What is the Oldest Thing You Made That You Still Use?

Bottom half of a sheet metal tool box I made in shop class.

A few days ago I wondered, what is the oldest thing I made that I still use? After digging through a lot of stuff, I think it is this sheet metal tool box that I made in high school shop class in 1981.

At that time, it was one of the standard projects in metal shop. I still use the skills I learned when I made this: how to layout and bend thin metal, how to follow a two dimensional pattern to make a three dimensional object, how to join sheet metal, and the value and economy of using off the shelf parts in conjunction with handmade ones. I didn’t have enough time to paint it, so it remains with the layout blue exposed.

I still use the toolbox for storage, even though the spot-welded, piano-hinged lid failed a long time ago and is lost. The bottom part of the box is currently holds over 15 pounds of scraps, and is totally solid.

It is comforting to have had this tool box for the past 38 years, and still use it, even though it is damaged. Like an old friend, it is easier to overlook its faults. It is satisfying knowing this toolbox will outlast me — like most of the tools I make and use, and the books I work on —  a persistent reminder we are not so important.


6 Replies to “What is the Oldest Thing You Made That You Still Use?”

  1. This is a very interesting topic, looking forward to what other binders might have to share.

    For me it must be my wooden nipping press. Still use it from time to time. It can be seen in these two pictures:

    (not me in the second one!)

    I made it 12 years ago when I was learning bookbinding. Couldn’t afford a cast iron one and couldn’t do with using stacks of encyclopedias for pressing. Made it for 50 bucks.
    It looks awful, and kinda is, but -impressively- it has never failed me and has pressed hundreds of books by now. I trust the old lady.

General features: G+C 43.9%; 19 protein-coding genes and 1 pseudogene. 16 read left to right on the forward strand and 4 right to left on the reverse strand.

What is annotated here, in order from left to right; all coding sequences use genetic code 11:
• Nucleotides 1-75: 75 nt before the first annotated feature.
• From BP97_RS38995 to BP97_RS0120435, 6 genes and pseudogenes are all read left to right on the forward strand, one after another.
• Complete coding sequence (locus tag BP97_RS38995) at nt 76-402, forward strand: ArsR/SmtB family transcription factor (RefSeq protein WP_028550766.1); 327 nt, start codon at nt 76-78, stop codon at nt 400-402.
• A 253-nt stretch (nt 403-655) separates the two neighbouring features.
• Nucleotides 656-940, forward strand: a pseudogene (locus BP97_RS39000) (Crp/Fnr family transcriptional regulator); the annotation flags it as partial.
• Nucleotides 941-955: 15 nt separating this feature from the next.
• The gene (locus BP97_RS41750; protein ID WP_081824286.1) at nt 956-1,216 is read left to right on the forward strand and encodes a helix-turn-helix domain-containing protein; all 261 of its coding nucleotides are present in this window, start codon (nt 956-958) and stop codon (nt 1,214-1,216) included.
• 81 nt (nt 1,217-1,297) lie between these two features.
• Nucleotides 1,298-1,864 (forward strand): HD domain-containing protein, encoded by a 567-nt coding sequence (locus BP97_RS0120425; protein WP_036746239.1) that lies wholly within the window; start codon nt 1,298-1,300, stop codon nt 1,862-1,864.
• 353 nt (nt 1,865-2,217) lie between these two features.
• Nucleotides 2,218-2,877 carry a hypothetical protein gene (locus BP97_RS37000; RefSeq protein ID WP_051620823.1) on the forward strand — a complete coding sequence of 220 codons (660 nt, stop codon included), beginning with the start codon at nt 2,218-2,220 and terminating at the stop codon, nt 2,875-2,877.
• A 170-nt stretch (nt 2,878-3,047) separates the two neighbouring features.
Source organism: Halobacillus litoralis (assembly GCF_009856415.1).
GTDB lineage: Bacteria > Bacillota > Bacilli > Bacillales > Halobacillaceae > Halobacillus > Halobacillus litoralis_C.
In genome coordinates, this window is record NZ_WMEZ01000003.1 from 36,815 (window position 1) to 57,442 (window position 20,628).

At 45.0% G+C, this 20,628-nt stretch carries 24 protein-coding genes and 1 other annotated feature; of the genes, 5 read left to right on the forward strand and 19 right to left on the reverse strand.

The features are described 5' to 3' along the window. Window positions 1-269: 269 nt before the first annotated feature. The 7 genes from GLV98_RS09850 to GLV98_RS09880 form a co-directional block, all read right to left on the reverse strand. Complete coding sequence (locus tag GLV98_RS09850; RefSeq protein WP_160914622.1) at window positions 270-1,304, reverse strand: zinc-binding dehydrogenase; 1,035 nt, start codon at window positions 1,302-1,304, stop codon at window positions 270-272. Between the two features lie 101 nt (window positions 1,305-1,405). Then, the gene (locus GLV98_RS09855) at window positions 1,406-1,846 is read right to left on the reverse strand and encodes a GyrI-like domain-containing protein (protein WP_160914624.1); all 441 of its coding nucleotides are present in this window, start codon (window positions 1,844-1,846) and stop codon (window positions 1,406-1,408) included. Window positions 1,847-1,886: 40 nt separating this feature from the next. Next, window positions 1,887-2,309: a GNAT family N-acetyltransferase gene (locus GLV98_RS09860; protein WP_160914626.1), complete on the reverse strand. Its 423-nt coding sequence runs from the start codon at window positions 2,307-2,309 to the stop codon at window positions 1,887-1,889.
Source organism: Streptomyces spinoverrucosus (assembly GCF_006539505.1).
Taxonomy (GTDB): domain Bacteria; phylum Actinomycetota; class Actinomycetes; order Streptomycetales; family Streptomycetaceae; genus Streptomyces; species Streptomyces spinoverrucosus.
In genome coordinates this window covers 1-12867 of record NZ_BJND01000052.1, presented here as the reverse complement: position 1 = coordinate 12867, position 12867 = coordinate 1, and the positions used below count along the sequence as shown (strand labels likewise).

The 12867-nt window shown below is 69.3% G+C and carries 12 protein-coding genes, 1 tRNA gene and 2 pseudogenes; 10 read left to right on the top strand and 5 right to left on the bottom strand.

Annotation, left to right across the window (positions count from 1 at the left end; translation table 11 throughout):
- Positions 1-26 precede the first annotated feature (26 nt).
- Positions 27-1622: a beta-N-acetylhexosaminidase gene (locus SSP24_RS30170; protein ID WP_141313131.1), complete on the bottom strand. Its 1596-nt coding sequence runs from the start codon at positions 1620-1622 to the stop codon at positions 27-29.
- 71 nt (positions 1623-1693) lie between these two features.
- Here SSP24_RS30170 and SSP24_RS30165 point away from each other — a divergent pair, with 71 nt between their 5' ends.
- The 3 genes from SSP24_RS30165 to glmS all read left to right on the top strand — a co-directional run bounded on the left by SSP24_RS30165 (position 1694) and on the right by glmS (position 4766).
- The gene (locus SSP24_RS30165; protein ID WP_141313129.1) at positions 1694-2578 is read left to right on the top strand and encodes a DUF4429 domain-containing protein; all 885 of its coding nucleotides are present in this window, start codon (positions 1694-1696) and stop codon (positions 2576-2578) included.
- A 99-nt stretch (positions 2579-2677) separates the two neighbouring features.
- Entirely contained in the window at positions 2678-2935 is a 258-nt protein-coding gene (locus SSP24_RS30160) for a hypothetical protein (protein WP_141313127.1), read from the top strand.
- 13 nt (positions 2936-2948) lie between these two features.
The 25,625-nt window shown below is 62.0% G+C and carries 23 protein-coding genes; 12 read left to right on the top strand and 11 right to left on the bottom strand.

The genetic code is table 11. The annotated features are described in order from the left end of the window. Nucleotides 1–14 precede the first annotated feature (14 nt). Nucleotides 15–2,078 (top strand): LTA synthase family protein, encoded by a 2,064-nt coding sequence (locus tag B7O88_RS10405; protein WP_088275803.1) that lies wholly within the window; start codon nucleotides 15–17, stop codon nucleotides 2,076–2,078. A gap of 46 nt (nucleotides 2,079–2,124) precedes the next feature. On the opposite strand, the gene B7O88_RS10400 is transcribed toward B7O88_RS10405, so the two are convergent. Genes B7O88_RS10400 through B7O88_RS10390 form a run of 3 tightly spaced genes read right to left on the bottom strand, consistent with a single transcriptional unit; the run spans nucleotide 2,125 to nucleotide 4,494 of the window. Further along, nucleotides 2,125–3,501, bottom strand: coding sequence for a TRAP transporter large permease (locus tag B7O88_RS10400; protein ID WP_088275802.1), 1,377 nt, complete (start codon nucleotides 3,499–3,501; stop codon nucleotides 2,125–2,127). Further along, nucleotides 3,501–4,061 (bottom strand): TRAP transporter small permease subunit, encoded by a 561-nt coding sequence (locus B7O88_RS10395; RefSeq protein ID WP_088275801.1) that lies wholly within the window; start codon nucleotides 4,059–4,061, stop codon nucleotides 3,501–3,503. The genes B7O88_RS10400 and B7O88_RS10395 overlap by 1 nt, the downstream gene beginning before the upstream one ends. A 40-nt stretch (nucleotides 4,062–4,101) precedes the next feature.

It is unlikely she’ll outlast me though!

    For the tools or equipment I own that will however, it does indeed put things into perspective as you wrote.
    I don’t really have a lot of stuff that were used by other craftsmen in the past, however for those few that have been I would love to know their story or their owners’.

    Would it be considered vanity if we could imbue our tools with some kind of memory about us? Not so much for the sake of being remembered but more to show the next owners this tool was appreciated and used by many, and therefor well made, useful and worthy of care.
    We have been its “parents” in a manner.

    If I recall correctly there’s a traditional cultural belief (Japanese I think?) according to which tools or objects that fulfill their purpose for many users eventually form a soul.

  2. Like Dimitri, a press I built (along with a basic sewing frame) right after my 1984 internship in Nuremberg. Several months after completing it I moved to Germany for my apprenticeship and had a friend of the family bring it over for me on trip. Then back to the US again and many more moves. Still use it today, and it served as the model for the QuikNip.

  3. The original quiknip! Cool. I made a standing press out of a scaffold jack and 2 x 4s when I started getting into binding in 1989.

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